- Who do you want to carry out your wishes in the will? This should be someone trustworthy and financially responsible. Most people name their spouse or someone close in the family, but that is not always the best option as those are the people hurting the most after you pass. It can be a friend and many lawyers do this, too.
- If you have children, who would you want to take care of them if both you and your spouse have passed away? Who would you want to manage their money?
- Where do you want your money and property to go? Do you want a specific amount of money or particular property to go to specific people?
If you hired an attorney to prepare your wills, many lawyers will prepare other documents besides the will. One of these is a power of attorney so that someone can manage your affairs if you are alive, but unable to do so. Another document is a medical power of attorney (or a living will, if your state allows for them; Michigan does not have a living will law) that sets forth your medical care wishes and designates someone to carry out those wishes. You will want to think about what your wishes for medical care are and the people you would like those documents to designate to carry out your plan. Having to make medical decisions is very hard; discussing choices in advance will help lessen that burden. The power of attorney and medical power of attorney are both very important documents and very important things for you to discuss as a couple.
Wills and Estate Planning, Part 2
Since that’s quite a lot to think about, I will end part one of this series here. Some of these conversations are difficult. As you could see from Maria’s Instagram post, there were some tears involved when she and I talked about our own estate plan. Take it easy when discussing these issues and remember that formulating a plan now is much easier than trying to decide what to do in the event of a family emergency.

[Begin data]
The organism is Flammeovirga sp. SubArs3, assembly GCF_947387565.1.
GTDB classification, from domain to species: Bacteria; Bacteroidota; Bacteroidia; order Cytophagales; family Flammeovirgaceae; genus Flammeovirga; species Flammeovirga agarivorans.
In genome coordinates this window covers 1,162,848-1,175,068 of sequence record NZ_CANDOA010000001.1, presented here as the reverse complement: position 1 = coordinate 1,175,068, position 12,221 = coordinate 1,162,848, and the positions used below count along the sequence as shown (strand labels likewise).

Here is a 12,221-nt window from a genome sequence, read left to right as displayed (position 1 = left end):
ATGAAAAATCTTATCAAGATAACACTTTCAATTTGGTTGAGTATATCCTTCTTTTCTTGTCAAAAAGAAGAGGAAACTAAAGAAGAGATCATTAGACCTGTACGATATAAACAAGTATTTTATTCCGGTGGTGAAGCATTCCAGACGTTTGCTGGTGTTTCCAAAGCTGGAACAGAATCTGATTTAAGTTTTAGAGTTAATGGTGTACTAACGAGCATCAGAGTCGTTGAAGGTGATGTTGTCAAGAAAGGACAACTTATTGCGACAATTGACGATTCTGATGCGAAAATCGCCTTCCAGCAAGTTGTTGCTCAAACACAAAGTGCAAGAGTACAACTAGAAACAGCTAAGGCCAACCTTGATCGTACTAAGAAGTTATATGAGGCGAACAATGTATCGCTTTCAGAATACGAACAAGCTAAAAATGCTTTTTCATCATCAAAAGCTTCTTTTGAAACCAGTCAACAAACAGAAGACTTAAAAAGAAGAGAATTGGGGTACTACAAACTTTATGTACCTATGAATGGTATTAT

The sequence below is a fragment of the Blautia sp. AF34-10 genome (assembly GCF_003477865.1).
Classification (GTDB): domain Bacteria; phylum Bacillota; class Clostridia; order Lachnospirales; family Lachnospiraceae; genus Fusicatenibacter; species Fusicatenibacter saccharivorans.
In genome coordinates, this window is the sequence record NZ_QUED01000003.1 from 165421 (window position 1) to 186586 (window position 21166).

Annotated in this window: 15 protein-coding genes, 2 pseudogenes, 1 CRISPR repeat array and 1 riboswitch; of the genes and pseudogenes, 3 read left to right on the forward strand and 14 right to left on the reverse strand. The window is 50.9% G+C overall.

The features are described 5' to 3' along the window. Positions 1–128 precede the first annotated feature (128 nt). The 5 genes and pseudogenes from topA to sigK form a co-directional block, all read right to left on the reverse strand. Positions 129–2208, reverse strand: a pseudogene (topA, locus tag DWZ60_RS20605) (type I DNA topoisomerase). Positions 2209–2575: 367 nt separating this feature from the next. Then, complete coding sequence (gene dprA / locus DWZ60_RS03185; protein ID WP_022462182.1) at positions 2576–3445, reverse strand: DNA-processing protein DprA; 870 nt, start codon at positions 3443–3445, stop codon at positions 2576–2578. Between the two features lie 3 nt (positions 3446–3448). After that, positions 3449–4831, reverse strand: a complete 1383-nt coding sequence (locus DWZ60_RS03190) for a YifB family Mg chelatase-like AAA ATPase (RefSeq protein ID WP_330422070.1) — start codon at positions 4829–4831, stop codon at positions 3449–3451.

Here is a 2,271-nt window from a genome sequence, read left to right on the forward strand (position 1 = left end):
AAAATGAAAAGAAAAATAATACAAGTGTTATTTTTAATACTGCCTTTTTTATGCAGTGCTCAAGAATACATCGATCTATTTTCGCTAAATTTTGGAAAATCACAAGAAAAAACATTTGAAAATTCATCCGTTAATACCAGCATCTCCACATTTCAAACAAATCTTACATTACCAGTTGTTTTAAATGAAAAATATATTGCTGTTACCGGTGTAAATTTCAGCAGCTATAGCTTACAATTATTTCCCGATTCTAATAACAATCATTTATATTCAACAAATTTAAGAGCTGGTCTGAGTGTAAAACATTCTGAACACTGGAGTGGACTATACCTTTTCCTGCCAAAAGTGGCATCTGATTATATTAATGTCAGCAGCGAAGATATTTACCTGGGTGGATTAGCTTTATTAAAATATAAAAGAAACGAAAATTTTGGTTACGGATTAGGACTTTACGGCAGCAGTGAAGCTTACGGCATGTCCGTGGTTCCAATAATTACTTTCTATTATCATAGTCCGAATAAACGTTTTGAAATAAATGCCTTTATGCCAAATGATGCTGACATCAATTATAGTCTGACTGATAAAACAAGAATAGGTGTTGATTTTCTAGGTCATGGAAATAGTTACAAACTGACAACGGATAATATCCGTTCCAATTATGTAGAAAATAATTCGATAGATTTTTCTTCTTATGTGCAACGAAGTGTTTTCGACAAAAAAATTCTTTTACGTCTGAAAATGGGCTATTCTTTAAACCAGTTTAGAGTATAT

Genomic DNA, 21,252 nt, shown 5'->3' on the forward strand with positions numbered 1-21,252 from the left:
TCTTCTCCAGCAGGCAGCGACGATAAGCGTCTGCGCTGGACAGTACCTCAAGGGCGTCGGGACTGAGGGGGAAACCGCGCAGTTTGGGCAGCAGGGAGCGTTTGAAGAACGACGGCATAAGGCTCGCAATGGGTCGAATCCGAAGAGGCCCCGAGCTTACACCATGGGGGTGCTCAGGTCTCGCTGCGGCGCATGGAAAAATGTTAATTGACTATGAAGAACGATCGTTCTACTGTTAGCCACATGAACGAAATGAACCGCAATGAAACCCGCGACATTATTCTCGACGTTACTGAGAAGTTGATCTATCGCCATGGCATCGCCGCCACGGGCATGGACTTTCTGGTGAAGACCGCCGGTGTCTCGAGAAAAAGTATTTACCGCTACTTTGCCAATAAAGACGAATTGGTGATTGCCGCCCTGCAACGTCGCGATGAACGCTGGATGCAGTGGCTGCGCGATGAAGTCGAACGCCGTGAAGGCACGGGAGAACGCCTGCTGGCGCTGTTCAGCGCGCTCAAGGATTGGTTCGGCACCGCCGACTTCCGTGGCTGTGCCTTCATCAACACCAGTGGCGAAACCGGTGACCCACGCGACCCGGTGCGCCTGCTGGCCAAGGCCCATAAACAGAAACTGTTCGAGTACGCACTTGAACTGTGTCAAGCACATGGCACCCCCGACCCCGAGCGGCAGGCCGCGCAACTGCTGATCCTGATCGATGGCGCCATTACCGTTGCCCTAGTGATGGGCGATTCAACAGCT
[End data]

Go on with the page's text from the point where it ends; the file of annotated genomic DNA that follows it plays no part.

In part 2, I will give some tips for finding a lawyer in your area, outline the will signing process, share my thoughts on other methods of getting a will, and provide advice about you should do after your will is signed.
Grab a legal pad and I’ll be back next week with more advice.
Evan Guthrie says
Thanks for sharing this. Estate Planning should be a priority for newlyweds of any age.
We have two children (with one on the way!) and I, more than ever, see the reality of our NEED to take care of this. My brother died last year and, having no spouse or children of his own, left his life insurance to my young son. Because he did not have a will, it is a huge legal battle to get the money before he turns 18 (so we have opted instead to leave it in their company account for the next 11 years). I think I have been so overwhelmed at the thought of who we will leave our children to and how we will plan for their future that I totally shut down and avoid making these decisions. Thanks for the reminder of how important it is to plan ahead for all circumstances, even the undesirable ones.
Rob Gavin says
It’s definitely not easy to do any of this, but these decisions will really help you and your husband later on down the line. I’m sorry to hear about your brother; that’s far too young to lose someone.